Tarrow SG, Katzenstein PJ, Graziano L. Territorial politics in industrial nations. New York: Praeger Publishers; 1978.
Thomas V, Wang Y, Fan X. Measuring education inequality: Gini coefficients of education. Policy research working paper series 2525. Washington: World Bank Publications; 2001.
Thorp R, Paredes M. Ethnicity and the persistence of inequality: the case of Peru. Basingstoke: Palgrave Macmillan; 2010.
Tilly C. Durable inequality. Berkeley: University of California Press; 1999.
United NationsHabitat. State of Latin American and Caribbean Cities: Towards a new Urban Transition. Nairobi: UN Habitat; 2012.
Wong WSD. The modifiable areal unit problem (MAUP). In: Fotheringham S, Rogerson P, editors. The SAGE handbook of spatial analysis. United States: SAGE Publications Ltd; 2008.
Zhang X, Kanbur R. Spatial inequality in education and health care in China. China Econ Rev. 2005;16(2):189–204.
Acknowledgements
I would like to thank Isabel Castillo, Rodrigo Barrenechea, Mariana Borges, Laura Garcia, Ana Arjona, James Mahoney, Alisha Holland, Edward Gibson, Tulia Falleti, Diana Rodriguez, Sandra Botero, Santiago Alles, Juan Diego Prieto, participants and discussants at Repal 2014, Lasa 2014, and IQMR 2015, and anonymous reviewers and editors for their excellent comments and suggestions. I also thank EDGS and the Buffet Center at Northwestern University for the financial support.
Author information
Authors and Affiliations
Corresponding author
Additional information
Publisher’s Note
Springer Nature remains neutral with regard to jurisdictional claims in published maps and institutional affiliations.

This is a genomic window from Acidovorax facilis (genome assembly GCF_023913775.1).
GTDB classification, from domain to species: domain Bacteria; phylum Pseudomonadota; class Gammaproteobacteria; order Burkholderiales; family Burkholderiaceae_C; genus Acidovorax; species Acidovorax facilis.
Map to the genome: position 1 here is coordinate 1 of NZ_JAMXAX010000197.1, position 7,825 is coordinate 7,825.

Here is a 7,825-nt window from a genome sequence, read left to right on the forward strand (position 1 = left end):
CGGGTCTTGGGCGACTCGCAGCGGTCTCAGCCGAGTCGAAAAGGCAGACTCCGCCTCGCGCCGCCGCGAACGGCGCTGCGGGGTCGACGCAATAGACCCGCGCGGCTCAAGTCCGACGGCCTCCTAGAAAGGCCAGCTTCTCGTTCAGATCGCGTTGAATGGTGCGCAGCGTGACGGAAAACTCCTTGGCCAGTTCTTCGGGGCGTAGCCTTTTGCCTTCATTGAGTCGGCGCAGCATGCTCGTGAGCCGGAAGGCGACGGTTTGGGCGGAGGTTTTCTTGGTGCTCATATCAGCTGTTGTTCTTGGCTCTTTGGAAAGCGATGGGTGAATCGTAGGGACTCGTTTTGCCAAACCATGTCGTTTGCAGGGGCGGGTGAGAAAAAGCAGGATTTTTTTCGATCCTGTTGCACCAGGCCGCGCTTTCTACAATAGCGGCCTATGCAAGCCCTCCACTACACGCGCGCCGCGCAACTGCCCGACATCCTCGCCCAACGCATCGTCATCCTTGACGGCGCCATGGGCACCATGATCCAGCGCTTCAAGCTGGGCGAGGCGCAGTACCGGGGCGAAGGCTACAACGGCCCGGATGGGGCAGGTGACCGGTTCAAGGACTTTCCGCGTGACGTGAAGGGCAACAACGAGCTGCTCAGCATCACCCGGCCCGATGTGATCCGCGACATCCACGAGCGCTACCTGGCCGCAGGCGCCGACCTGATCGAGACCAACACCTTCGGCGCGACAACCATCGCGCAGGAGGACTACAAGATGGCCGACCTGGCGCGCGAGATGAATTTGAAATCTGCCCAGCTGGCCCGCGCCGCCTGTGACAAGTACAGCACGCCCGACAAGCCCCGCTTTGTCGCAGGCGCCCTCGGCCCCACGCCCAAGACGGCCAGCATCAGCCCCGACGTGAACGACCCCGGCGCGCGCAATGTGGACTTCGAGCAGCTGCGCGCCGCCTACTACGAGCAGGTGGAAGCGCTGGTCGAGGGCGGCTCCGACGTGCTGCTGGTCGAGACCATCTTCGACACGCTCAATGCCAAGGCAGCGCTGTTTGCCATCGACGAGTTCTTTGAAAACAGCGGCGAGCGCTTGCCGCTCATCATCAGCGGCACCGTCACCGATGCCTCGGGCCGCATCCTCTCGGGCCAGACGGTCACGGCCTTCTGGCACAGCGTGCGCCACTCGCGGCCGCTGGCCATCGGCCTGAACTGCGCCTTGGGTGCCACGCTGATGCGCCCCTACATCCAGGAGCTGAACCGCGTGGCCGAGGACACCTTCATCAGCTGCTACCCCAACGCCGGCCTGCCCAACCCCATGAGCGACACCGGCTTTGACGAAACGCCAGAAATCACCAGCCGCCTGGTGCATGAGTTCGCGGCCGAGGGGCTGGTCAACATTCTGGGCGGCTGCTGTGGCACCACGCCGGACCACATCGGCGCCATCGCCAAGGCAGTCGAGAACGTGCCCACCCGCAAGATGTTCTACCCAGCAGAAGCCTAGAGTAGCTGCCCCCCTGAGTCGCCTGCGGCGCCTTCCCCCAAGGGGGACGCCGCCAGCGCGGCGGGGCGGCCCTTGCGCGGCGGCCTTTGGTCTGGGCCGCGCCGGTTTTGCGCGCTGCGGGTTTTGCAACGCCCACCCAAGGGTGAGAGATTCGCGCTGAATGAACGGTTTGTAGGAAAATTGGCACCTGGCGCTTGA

Appendix
Appendix
Inequality Measurements of Gap and Dispersion
Gap Measurements

a)
Range
Definition: The range provides the difference between the highest and the lowest value on a variable. When used in subnational analysis, it provides the full extent of variation of an attribute across spatial units. If subnational illiteracy rates go from 5 to 25, the range would be 20.
Advantages: It captures the idea of the gap between the betteroff and the worseoff areas, it is easy to compute and simple to understand.
Disadvantages: The range is not commonly used as an inequality measurement because it does not comply with the inequality axioms, or a group of desirable properties that inequality measurements should respect. There are four axioms: the transfers principle, the scale invariance principle, the translation invariance principle, and decomposability.^{Footnote 10} As the range only takes into account two units and it depends on the scale, it does not fulfill any of the axioms. However, the axioms for inequality measurements were mainly developed for the study of individual income inequality, and they are not necessarily suited for subnational inequality in social development indicators. In fact, and as was shown in the text with the examples of countries A and B, complying with the scale invariance axiom obscures the existence of subnational inequality.

b)
Ratios